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Visit the villages of Cobham and Luddesdown

Experience Cobham

Cobham is extraordinarily attractive, with its picturesque High street, full of interesting and traditional pubs. Surrounded by open fields, woodland and orchards, the village is perfectly located for great walking and cycling with Jeskyns Community Woodland, Cobham Park and Ashenbank Woods on its doorstep.

Charles Dickens, England’s renowned novelist, was a regular visitor to Cobham and the surrounding countryside. He loved to walk from his home at Gad’s Hill Place, Higham, and through Cobham Park, to work on his novels.
He also immortalised the Leather Bottle Inn in The Pickwick Papers, which the author regularly frequented. Today it retains the charm that no doubt attracted Dickens and houses a fine collection of Dickensian memorabilia – and a great lunch stop, along with The Ship just a few yards down the High Street.

The village stands at the end of the historic Lime Avenue that leads to Cobham Hall, one of the finest houses in Kent. The Hall, once the home of the Lords Darnley, is now a public-school features interior workmanship by James Wyatt, Inigo Jones, and the Adams brothers. It has an important place in the history of English cricket as the original home of The Ashes urn.

If you want to visit, Cobham Hall is usually open to the public during Easter and Summer holidays. However, you can explore the 50-acres of grounds in which the hall was set, all year round.

Cobham Park was laid out by the famous landscape architect Sir Humphry Repton. The distinctive pyramid shape of the internationally important Darnley Mausoleum is all down to him with The Darnley Trail, a great way to explore this fascinating landscape.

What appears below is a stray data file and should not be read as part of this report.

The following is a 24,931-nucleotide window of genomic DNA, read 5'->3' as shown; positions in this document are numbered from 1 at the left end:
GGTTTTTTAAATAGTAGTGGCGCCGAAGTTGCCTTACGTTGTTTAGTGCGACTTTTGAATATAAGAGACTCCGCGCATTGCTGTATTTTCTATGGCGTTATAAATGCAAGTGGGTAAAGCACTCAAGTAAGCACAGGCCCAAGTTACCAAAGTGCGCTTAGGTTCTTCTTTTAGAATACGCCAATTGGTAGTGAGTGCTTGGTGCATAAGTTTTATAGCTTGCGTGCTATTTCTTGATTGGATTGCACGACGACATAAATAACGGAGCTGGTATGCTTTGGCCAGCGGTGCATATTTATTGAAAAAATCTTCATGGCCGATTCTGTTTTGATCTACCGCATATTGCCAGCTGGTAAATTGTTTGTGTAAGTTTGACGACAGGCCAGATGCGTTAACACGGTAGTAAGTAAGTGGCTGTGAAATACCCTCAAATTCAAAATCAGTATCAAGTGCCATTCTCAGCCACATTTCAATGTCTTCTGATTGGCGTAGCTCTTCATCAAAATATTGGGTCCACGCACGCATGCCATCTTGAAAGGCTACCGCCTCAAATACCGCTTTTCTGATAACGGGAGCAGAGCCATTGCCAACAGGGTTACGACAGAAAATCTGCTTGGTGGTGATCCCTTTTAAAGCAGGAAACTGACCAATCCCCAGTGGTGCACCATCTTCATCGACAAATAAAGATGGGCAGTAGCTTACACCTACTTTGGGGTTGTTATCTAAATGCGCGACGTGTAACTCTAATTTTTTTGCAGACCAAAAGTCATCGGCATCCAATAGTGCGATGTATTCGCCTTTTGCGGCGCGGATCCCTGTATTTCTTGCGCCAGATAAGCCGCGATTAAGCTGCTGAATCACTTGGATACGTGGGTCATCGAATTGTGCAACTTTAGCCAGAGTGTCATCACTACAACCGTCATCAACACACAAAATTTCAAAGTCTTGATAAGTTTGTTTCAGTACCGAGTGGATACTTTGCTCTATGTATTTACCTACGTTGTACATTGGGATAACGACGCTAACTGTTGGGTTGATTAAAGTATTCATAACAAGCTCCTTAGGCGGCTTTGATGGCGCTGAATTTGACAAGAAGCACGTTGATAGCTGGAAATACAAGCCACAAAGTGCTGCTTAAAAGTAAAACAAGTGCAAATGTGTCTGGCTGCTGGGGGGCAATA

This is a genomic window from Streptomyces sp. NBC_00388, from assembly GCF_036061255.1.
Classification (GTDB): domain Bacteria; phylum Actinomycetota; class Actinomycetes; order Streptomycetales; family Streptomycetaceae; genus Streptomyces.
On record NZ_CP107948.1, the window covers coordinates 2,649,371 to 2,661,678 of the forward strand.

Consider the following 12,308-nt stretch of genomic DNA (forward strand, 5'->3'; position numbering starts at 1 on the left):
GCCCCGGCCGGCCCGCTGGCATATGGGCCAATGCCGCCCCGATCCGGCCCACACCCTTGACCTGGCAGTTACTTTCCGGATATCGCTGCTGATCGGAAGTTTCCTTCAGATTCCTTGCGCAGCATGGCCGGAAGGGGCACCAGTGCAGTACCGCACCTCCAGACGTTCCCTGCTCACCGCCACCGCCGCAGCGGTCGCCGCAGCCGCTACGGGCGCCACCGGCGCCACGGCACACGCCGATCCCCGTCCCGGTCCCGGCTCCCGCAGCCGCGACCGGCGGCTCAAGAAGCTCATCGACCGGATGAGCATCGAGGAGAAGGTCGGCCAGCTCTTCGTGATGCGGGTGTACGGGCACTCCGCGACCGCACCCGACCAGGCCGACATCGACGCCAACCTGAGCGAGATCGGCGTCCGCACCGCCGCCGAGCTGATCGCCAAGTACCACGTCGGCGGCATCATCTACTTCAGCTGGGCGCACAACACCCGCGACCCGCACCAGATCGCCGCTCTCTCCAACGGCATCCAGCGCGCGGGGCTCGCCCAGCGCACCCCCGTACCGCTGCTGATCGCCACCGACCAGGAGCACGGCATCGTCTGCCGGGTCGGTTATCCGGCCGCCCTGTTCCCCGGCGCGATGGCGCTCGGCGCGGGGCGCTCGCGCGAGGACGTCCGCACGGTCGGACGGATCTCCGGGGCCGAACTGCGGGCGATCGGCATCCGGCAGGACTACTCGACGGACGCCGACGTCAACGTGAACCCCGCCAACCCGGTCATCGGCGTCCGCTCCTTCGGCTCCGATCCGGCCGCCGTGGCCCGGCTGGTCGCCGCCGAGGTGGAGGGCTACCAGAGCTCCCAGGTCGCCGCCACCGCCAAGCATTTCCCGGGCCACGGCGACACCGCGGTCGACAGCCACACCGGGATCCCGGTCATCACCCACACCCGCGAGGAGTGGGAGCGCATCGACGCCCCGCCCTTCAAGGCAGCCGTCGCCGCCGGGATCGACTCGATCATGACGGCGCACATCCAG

St Mary Magdalene’s Church, of early English construction is located at the heart of the village. It contains one of the finest collections of monumental brasses in the world dating from the 1300 to 1529. Behind the church lies the 16th century Cobham College and picturesque almshouses. These retain the remains of the original foundations of the college for priests founded by Sir John de Cobham in 1362 and subsequently dissolved by King Henry VIII.

There are a number National Trust properties within the parish of Cobham.
Owletts at the west end of the village was built in 1684 for Bonham Hayes and is a fine example of building of the period. The Yeoman’s house in Sole Street, a fifteenth century timber-framed hall house, was restored by Edwardian architect Sir Herbert Baker, who lived at Owletts in the early years of the 20th century.

 

Experience Luddesdown

A great favourite with ramblers, cyclists and horse riders, Luddesdown is well worth a visit. The hamlet is quietly nestled in the North Downs Area of Outstanding Natural Beauty with easy access to public footpaths and bridleways that weave their way through secluded hills and valleys, woods and open fields.

At the heart of this tiny community, Luddesdown Court (not open to the public), is one of the oldest continuously inhabited buildings in England. Dating back to the early 12th century it sits next to the church of St Peter and St Paul. This ancient church is open Saturday and Sundays 2pm – 4.30pm from July to September. It not only makes the perfect pilgrimage for quiet reflection. Its uniquely complete Victorian wall paintings are also well worth the visit.

The whole area is also part of, and surrounded by the Silverhand Estate, the largest single organic vineyard in the UK.

Visit Gravesend
Visitor Information Centre
Gravesend Borough Market
High Street
Gravesend
DA11 0AZ
01474 337600
visit.gravesend@gravesham.gov.uk
OFFICIAL WEBSITE OF VISIT GRAVESEND